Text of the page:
And then, of course, there is the remarkable fact that those darn Imagineers put so much detail into everything. There's always something new lurking around the corner. For instance, on one of my days off, I went to Magic Kingdom just to watch PhilharMagic (which is my favorite!), and overheard this tiny boy who must have been maybe six or seven. He was telling his dad about the Dumbo in the clouds in the 'Whole New World' scene. I had no idea what he was talking about, so I paid close attention to what he was saying, and sure enough, there was a cloud shaped like Dumbo in the left part of the screen. Completely unreal.
JEFF: Has it lost some of that magic since you've worked there?
AMBER: I don't think so. It had the reverse effect. Now I know some of the secrets, which is a little satisfying, but knowing what those Cast Members are going through gave me a completely different perspective on their actions toward Guests. If your food is taking a little too long to reach you, it might just be that the printer in the back jammed and your ticket was lost. If a CM isn't smiling, maybe they just got into a wreck on their way in and had to come in anyway. And there are still things that I don't understand. I did an article for Celebrations on Liberty Square while I was there. It was a place that I usually just breezed through, and now that I know more about it, it's instantly more intriguing to me. So I can only imagine what other little secrets are around waiting to be discovered that, far from diminishing the magic, will actually reveal more and more the talent of the people who created this World.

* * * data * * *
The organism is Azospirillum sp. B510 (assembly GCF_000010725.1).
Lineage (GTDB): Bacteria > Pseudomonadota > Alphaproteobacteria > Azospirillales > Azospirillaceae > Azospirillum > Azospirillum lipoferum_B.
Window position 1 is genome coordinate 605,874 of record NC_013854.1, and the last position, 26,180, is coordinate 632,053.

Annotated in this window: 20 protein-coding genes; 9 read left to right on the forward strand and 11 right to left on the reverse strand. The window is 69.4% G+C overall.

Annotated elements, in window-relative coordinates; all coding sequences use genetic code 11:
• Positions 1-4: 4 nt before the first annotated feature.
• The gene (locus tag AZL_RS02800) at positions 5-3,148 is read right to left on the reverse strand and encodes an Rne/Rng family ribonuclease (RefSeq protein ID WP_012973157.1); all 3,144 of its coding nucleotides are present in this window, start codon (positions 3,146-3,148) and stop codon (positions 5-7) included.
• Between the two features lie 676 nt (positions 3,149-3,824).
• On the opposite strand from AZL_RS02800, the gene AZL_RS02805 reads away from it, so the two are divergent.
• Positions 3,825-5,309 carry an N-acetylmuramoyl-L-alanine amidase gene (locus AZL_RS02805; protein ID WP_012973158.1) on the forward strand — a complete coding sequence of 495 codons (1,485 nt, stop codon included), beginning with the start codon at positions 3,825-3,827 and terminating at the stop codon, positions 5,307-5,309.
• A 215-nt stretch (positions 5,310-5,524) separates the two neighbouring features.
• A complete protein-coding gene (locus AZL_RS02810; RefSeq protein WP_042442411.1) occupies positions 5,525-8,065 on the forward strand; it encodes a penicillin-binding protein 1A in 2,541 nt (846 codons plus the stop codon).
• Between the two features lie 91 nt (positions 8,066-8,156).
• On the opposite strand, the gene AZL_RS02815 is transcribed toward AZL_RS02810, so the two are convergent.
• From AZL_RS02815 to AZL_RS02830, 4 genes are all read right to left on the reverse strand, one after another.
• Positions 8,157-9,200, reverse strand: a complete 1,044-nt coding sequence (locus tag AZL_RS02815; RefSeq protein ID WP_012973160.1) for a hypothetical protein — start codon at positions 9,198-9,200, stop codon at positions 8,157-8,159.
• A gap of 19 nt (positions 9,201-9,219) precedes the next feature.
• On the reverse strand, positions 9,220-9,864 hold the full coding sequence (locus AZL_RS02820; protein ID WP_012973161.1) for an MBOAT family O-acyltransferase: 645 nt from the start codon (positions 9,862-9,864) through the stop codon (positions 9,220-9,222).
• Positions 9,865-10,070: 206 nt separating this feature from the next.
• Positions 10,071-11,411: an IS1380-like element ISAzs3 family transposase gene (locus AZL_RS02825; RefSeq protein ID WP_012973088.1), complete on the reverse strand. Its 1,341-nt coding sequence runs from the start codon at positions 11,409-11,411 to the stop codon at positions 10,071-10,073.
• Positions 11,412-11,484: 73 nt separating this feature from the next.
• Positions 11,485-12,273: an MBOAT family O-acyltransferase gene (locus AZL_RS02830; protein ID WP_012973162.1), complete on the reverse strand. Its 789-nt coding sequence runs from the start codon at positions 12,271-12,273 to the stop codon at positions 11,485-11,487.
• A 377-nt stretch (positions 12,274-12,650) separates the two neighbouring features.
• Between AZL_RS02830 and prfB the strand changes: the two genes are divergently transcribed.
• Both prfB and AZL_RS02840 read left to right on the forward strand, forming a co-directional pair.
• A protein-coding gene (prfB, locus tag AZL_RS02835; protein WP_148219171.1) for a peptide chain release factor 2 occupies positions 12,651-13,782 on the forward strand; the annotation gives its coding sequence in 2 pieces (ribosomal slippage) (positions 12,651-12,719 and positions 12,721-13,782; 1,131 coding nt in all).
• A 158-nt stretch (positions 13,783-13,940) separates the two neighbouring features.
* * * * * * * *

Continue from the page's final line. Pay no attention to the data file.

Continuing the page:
JEFF: So you finished one program, and you're back in it again...Do you want to make a career at Disney?
AMBER: I would love it! My highest goal would be to write something and actually get it
published, but I know that is an intimidating and arduous process - not something you can really do to earn money until you make a name for yourself. And Disney is such a welcoming place, with so many facets to the company, that I don't feel I would ever get bored there or feel like I wasn't being challenged. Toward the end of the program, I began to itch for something more to do, and if I had had a more permanent position, I could have found it. I wouldn't want to work in the food industry, but I think with hotel and resorts, or some aspect of travel (Adventures or Disney Vacation Club), I would be able to find a career which I would be passionate about while trying to crank out a novel.
Thanks for sharing with us, Amber!
And thank you for reading - please come back each week to hear more of the magic directly From the Mouth of the Mouse!